Me, I started doing woodworking in middle school. We learned some of the basics but there were machines to do most of the work. The precision and speed of it all just appealed to my youthful sense of urgency to build things. I took woodshop throughout middle and high school and even a year of metal shop. Learned a lot of modern methods and began what would be a long time gear affliction.
As you can see, Dad and I had vastly different approaches to the work. As a teenager, I began to look at the work he did as outdated. I would often complain while working with him around the house about how long something took to do by hand. “Dad, why are you using that chisel, I bought a router that can do that kind of work.” Where Dad had skills, I clung to precision and machinery like a hobbled man hanging on to a crutch.
As an adult, I began to come around, somewhat. At one point, I decided to try to master traditional methods. Talk about humbling. Even with finely sharpened and honed tools, I was no match for my father. What he could do with an old crappy chisel and even a utility knife was far in advance to my abilities. I made an attempt at Shoji screens with all the joinery done by hand using traditional methods and some really fine cedar. My results are still in a box somewhere in the shop. A trophy and reminder of my youthful hubris. I have continued to improve but I still cling to my machines.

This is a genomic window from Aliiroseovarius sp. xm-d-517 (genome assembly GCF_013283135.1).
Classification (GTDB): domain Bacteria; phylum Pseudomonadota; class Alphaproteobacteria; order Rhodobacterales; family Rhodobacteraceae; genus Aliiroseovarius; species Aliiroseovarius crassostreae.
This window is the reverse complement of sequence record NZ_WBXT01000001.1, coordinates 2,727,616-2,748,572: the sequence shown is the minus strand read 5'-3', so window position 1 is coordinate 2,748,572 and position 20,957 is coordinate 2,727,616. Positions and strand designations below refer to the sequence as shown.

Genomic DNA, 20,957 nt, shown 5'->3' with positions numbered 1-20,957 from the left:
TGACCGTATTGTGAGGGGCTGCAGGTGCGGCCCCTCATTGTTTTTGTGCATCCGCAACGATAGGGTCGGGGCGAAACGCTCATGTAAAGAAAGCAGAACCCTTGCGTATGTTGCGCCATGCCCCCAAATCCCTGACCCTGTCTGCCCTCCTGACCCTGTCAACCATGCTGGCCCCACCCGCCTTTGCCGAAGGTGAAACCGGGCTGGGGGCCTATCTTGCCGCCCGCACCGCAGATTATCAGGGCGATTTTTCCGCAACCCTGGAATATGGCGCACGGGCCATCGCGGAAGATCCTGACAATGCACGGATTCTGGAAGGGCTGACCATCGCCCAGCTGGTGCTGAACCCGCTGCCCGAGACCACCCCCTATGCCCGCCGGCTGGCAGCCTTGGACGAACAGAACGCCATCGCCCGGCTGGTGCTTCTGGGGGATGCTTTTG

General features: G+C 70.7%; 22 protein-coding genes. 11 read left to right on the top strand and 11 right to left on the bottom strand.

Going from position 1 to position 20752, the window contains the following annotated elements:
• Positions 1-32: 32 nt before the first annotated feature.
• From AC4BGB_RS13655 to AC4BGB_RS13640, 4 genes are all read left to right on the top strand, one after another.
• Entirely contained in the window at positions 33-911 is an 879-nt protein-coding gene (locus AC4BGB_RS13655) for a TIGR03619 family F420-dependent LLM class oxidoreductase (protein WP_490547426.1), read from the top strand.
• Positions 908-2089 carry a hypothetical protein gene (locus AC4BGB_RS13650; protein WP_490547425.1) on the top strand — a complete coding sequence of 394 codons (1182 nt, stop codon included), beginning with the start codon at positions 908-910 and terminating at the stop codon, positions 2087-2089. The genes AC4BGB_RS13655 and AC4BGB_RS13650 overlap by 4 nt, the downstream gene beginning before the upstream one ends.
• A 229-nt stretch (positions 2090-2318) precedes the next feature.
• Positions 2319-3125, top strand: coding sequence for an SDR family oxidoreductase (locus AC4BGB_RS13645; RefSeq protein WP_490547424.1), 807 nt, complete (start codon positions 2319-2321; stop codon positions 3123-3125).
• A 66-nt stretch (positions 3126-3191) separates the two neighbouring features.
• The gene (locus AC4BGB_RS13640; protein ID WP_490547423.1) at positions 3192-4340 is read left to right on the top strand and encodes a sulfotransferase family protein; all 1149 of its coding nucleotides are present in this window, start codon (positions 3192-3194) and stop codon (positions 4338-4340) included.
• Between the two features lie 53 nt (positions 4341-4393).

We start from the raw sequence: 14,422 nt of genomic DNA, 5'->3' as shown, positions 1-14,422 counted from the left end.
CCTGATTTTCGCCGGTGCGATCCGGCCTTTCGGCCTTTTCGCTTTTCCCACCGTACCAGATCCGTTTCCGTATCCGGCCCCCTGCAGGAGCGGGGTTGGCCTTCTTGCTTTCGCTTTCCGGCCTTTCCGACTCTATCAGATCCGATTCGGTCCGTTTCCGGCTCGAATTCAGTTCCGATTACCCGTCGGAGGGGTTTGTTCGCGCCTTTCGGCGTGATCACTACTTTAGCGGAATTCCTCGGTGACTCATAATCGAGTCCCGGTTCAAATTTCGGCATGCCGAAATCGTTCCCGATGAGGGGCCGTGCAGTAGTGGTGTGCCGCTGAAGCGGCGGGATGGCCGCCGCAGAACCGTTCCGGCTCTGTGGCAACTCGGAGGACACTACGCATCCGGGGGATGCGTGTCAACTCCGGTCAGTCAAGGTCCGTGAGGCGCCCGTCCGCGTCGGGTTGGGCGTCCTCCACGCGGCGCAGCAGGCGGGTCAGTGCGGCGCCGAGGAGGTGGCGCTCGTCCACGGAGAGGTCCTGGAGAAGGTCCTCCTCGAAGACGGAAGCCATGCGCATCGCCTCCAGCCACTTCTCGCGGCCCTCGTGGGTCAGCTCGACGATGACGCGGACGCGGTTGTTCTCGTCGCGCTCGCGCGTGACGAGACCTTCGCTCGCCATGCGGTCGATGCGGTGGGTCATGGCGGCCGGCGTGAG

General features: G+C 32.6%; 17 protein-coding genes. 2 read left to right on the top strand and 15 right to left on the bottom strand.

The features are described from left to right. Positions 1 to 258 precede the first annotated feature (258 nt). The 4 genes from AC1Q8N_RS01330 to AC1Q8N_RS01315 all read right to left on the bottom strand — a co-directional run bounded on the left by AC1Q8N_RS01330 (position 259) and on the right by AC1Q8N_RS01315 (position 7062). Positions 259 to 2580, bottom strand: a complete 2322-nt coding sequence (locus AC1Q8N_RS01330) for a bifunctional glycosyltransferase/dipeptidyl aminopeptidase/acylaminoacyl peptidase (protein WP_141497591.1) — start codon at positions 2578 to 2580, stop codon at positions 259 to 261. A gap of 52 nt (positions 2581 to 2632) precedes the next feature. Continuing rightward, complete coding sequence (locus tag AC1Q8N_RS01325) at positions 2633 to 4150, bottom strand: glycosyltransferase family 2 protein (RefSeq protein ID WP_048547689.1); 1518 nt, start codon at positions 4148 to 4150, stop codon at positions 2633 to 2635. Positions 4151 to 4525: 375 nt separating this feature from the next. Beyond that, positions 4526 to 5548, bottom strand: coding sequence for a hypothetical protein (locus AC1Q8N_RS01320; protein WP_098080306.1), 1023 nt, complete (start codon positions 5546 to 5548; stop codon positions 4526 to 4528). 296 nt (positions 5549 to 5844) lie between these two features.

When I started building guitars, not many around me had much interest except Dad. I would bring something I built and his eyes would just light up. In those moments, we shared some unspoken deep understanding and appreciation of just the craft. I continued to try to do more and more by hand and I slowly got better. In these moments, there was just some special understanding that we shared that I’ve experienced with no one else. Sure friends and family think stuff is cool but none of them have any understanding of the path taken.
Sadly a year ago on Feb 19, 2012, my father passed after a prolonged battle with cancer. For almost two years now, I have had little desire to even pick up a tool in the shop. So I continued my break from it all till recently. I make small little attempts to work in the shop these days but often fail to get much of anything done. Slowly it is getting better. With the encouragement of old friends and new ones, I am moving forward. Picking up from some of the ideas I had two years ago and designing some new stuff.
So to all the guys out there that build a stick and a box, you have my deepest admiration and respect. Build your instruments with pride because you carry on a great tradition. I am always reminded of my father’s greatness when I see pictures of your craft. Thank you all for that.